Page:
When Self-Help Means Less Help by Raymond C. Barfield

Learning to Live as If You’ll Die One Day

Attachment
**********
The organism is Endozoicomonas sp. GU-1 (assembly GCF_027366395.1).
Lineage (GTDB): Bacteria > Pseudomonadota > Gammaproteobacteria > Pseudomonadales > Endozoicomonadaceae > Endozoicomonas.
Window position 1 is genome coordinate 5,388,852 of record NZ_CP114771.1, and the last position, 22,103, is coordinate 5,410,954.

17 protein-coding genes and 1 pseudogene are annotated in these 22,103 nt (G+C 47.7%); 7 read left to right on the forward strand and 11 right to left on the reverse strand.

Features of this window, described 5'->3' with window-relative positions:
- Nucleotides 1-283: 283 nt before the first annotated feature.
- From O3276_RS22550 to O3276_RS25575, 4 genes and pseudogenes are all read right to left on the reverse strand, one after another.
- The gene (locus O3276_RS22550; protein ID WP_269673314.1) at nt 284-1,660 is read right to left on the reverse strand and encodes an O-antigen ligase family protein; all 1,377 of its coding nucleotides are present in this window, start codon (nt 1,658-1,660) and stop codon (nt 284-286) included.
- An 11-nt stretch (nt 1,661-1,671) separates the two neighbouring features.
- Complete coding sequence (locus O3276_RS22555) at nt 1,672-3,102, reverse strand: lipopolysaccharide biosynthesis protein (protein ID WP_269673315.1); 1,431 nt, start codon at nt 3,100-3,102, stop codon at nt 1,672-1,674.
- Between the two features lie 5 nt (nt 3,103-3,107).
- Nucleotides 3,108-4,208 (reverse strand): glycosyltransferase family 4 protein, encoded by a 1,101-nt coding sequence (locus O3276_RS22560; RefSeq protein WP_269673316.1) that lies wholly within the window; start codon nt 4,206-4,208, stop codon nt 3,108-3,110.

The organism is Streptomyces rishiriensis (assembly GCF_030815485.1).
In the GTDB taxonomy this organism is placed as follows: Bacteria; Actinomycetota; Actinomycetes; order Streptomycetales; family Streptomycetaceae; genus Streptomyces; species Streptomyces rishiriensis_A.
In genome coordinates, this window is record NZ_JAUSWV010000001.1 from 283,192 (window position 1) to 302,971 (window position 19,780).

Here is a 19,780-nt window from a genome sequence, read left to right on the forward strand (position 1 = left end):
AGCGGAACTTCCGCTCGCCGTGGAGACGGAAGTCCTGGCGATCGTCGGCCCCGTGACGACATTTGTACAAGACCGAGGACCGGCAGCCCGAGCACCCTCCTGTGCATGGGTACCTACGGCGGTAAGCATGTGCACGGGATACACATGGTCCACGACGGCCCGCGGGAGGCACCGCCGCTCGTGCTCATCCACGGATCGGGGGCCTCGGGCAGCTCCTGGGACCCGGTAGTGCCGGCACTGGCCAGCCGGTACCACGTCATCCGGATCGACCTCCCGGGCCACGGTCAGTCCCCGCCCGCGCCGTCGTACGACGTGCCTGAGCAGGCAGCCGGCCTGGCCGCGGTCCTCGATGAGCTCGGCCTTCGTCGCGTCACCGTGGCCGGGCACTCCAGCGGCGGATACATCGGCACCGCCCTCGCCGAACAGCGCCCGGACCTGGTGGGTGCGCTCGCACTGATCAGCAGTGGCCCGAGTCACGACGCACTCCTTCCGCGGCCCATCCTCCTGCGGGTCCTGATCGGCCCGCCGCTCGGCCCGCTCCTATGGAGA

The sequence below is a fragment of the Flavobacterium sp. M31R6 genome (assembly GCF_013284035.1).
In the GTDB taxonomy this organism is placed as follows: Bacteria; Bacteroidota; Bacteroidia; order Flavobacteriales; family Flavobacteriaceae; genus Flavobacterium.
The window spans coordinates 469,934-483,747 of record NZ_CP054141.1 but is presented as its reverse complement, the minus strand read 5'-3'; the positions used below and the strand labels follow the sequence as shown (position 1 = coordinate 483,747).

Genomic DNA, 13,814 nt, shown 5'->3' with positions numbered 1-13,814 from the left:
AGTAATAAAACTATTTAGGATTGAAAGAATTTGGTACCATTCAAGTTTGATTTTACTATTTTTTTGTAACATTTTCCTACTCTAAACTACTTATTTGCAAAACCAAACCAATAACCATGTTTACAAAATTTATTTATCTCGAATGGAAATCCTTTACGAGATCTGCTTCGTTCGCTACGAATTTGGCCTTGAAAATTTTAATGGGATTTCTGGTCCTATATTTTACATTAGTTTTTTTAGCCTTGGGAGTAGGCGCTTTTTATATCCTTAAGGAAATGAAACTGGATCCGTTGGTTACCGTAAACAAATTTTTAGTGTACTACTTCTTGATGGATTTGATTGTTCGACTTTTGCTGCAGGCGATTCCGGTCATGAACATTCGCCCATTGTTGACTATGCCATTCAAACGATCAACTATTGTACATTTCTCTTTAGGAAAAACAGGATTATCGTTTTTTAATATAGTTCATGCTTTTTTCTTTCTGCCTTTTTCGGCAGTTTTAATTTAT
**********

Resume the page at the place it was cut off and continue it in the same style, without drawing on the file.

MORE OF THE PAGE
When I was kid, I thought that part of growing up would mean that I would get to make decisions on my own, without having a bunch of grownups telling me what I should do. I was wrong. The older we get, the more advice we get from doctors, self-help books, personal trainers, advertisers, and well-meaning vegetarian friends. I have probably retained too much of my childhood views of growing up, and I tend to resist advice. For example, at the risk of beginning this review with too much information, I feel compelled to confess that I am a fifty-three-year-old oncologist who has not had a colonoscopy. Some people—my doctor, for example—are not satisfied with busyness as a reason for me not to get the exam, but I can generate other rational reasons for my failure. I was told to get the exam when I turned fifty, and then to have it every ten years. The lifetime risk of colon cancer in men is roughly 4.5 percent. The median age at diagnosis is roughly sixty-five. This means the odds are in my favour. The exam probably would have been negative at fifty. Since I would not have had the exam again anyway for another ten years, maybe I can wait until I am sixty for my first colonoscopy. And by then, they might have an app for that. When I started reading Barbara Ehrenreich’s book Natural Causes: An Epidemic of Wellness, the Certainty of Dying, and Killing Ourselves to Live Longer, I realized that I was not alone in my small, private rebellion against some of my doctor’s opinions about how to be a happier, healthier, more productive version of myself.